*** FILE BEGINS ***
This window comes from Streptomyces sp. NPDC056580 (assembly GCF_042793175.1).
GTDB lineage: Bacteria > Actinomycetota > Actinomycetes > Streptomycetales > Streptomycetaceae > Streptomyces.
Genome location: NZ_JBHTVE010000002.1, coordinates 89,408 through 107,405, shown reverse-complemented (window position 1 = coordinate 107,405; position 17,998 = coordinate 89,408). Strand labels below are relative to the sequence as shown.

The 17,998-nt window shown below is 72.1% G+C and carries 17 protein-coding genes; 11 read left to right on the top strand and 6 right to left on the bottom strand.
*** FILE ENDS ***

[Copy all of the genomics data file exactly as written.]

This window comes from Streptomyces sp. NPDC056580 (assembly GCF_042793175.1).
GTDB lineage: Bacteria > Actinomycetota > Actinomycetes > Streptomycetales > Streptomycetaceae > Streptomyces.
Genome location: NZ_JBHTVE010000002.1, coordinates 89,408 through 107,405, shown reverse-complemented (window position 1 = coordinate 107,405; position 17,998 = coordinate 89,408). Strand labels below are relative to the sequence as shown.

The 17,998-nt window shown below is 72.1% G+C and carries 17 protein-coding genes; 11 read left to right on the top strand and 6 right to left on the bottom strand.